What Is an “Independent Film” in 2013?


In all the hubbub over the Oscars on Sunday night, we didn’t get a chance to say much about the weekend’s other big movie awards ceremony: the Independent Spirit Awards, held the previous evening. As usual, it was a chance to spotlight little movies that weren’t going to get attention the next night — movies like, um, Silver Linings Playbook, which won four awards for Best Director, Best Feature, Best Screenplay, and Best Female Lead. Coincidentally enough, Silver Linings Playbook was up for the equivalent of those same four awards (and four more) at the Academy Awards. Jennifer Lawrence won Best Actress at both. Yay, independence!

Of course, the idea that Silver Linings Playbook is an “independent film” in the same way as, say, Beasts of the Southern Wild or Middle of Nowhere is patently ridiculous. This was a $21 million movie starring Katniss Everdeen, People’s Sexiest Man Alive, and Robert Freaking De Niro. It was already up for eight Oscars; what was it doing Hoovering up a bunch of Spirits too? If something like Silver Linings qualifies as an indie, then what, exactly, doesn’t?

According to the Spirit Awards’ rules and regulations, the qualifications for inclusion are that a film runs at least 70 minutes, has either played a week in theaters or screened at one of six key festivals, and has a total budget of less than $20 million. (Guess the nominating committee called an audible over that last million.) Nowhere does it indicate that the film must be released by an indie distributor, which is how Matthew McConaughey won Best Supporting Male for the Warner Brothers release Magic Mike (“the bleak arthouse drama from noted outsider director Steven Soderbergh,” notes the AV Club, “that bravely gambled on its small audience of cineastes gravitating toward the grim symbolism of watching physically fit men take off their shirts”).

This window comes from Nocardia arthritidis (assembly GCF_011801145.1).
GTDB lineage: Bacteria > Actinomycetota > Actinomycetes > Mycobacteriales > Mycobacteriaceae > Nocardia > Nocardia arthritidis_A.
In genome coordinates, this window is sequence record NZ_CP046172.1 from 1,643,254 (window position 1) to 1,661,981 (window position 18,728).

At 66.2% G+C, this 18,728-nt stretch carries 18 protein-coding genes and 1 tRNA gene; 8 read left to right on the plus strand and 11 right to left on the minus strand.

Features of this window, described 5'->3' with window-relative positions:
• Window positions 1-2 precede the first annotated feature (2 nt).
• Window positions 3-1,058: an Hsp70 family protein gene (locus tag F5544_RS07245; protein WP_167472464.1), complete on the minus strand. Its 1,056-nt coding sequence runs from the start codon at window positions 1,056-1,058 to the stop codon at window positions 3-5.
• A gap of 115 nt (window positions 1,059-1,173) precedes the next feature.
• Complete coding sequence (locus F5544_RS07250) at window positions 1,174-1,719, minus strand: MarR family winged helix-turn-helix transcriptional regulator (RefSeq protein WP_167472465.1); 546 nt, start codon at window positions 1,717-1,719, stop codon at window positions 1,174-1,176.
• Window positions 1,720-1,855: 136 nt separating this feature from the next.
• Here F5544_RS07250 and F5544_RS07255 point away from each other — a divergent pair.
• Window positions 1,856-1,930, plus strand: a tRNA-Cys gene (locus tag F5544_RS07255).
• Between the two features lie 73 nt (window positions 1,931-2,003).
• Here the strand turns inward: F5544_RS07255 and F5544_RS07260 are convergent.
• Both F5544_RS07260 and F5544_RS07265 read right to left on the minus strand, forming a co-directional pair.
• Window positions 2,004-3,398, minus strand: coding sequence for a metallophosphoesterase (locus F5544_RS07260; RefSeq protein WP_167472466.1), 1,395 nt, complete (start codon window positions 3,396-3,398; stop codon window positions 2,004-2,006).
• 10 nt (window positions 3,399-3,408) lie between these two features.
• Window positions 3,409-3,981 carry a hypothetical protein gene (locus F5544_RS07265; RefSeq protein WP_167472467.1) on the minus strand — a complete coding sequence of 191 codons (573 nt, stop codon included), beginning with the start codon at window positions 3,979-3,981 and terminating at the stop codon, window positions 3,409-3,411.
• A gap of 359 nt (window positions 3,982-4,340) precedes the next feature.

So what does “independent film” even mean anymore? Independent of what? For some time now, the label has been about as meaningless as “alternative music” (alternative to what?). Even a film like Beasts, which would seem the very definition of an indie (low budget, novice actors, young director) has studio money behind it; after Sundance, it was swept up for distribution by Fox’s boutique division, Fox Searchlight, which spent some of Rupert Murdoch’s money to not only advertise the picture, but campaign for its Spirit and Oscar nominations.

The lines have been blurry for a good long while now. Next year marks the 20th anniversary of Pulp Fiction, whose astonishing commercial success (following that of Soderbergh’s sex, lies, and videotape five years earlier) confirmed that independent movies didn’t just have to be critic-bait; they could be immensely profitable as well. Major studios started buying up indie distributors (as Disney had with Pulp Fiction’s Miramax), or creating their own specialty divisions in-house.

As a result, “indie” became less of a distinction and more of a label — a way of classifying, and marketing, what was merely another tier of standard operating procedure. And that’s what it looked like on Saturday night. There’s no question that Silver Linings Playbook is a very good movie — it deftly traverses the tricky line between comedy and drama, treats mental illness seriously, has a satisfying ending that doesn’t feel like hackwork, and features some of the year’s best acting. But, despite the Weinstein Company imprimatur and the $20 million(ish) price tag, it’s not an indie. The Independent Spirit Awards might want to reconsider their qualifications, because right now, they’re just part of the Indie Marketing Machine. If they’re not careful, they’re gonna end up as much a forgone conclusion as the Oscars — and recognizing all the same movies.